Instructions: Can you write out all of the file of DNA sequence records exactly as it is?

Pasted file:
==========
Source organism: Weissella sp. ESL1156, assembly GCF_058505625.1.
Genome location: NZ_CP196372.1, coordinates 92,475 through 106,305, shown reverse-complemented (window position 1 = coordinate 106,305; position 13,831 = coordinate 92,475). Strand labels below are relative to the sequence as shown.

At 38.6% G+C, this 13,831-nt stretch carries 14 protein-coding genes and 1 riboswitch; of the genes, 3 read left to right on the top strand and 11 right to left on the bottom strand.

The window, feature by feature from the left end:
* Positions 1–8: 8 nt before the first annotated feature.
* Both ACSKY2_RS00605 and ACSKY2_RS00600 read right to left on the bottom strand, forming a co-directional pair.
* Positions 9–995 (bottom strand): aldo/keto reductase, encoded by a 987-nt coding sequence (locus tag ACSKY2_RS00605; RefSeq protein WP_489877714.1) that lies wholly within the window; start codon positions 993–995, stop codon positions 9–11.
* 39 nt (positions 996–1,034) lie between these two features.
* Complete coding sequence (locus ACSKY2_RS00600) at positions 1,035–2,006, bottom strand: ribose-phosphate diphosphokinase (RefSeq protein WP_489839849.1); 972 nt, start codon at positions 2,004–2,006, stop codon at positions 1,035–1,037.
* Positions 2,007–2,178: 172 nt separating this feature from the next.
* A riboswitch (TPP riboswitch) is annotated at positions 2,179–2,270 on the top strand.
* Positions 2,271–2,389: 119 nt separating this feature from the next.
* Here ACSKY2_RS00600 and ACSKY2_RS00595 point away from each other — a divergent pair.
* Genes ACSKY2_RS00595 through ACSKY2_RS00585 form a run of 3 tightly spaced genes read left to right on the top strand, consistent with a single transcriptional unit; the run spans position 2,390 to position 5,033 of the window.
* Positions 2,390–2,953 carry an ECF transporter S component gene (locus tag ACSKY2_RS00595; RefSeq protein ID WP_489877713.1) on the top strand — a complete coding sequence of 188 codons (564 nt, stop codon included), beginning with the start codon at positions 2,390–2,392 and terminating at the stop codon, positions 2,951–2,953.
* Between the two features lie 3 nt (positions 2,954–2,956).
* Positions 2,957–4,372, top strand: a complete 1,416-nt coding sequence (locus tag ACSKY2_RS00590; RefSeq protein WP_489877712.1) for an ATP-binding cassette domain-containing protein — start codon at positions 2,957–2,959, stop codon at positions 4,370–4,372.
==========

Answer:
Source organism: Weissella sp. ESL1156, assembly GCF_058505625.1.
Genome location: NZ_CP196372.1, coordinates 92,475 through 106,305, shown reverse-complemented (window position 1 = coordinate 106,305; position 13,831 = coordinate 92,475). Strand labels below are relative to the sequence as shown.

At 38.6% G+C, this 13,831-nt stretch carries 14 protein-coding genes and 1 riboswitch; of the genes, 3 read left to right on the top strand and 11 right to left on the bottom strand.

The window, feature by feature from the left end:
* Positions 1–8: 8 nt before the first annotated feature.
* Both ACSKY2_RS00605 and ACSKY2_RS00600 read right to left on the bottom strand, forming a co-directional pair.
* Positions 9–995 (bottom strand): aldo/keto reductase, encoded by a 987-nt coding sequence (locus tag ACSKY2_RS00605; RefSeq protein WP_489877714.1) that lies wholly within the window; start codon positions 993–995, stop codon positions 9–11.
* 39 nt (positions 996–1,034) lie between these two features.
* Complete coding sequence (locus ACSKY2_RS00600) at positions 1,035–2,006, bottom strand: ribose-phosphate diphosphokinase (RefSeq protein WP_489839849.1); 972 nt, start codon at positions 2,004–2,006, stop codon at positions 1,035–1,037.
* Positions 2,007–2,178: 172 nt separating this feature from the next.
* A riboswitch (TPP riboswitch) is annotated at positions 2,179–2,270 on the top strand.
* Positions 2,271–2,389: 119 nt separating this feature from the next.
* Here ACSKY2_RS00600 and ACSKY2_RS00595 point away from each other — a divergent pair.
* Genes ACSKY2_RS00595 through ACSKY2_RS00585 form a run of 3 tightly spaced genes read left to right on the top strand, consistent with a single transcriptional unit; the run spans position 2,390 to position 5,033 of the window.
* Positions 2,390–2,953 carry an ECF transporter S component gene (locus tag ACSKY2_RS00595; RefSeq protein ID WP_489877713.1) on the top strand — a complete coding sequence of 188 codons (564 nt, stop codon included), beginning with the start codon at positions 2,390–2,392 and terminating at the stop codon, positions 2,951–2,953.
* Between the two features lie 3 nt (positions 2,954–2,956).
* Positions 2,957–4,372, top strand: a complete 1,416-nt coding sequence (locus tag ACSKY2_RS00590; RefSeq protein WP_489877712.1) for an ATP-binding cassette domain-containing protein — start codon at positions 2,957–2,959, stop codon at positions 4,370–4,372.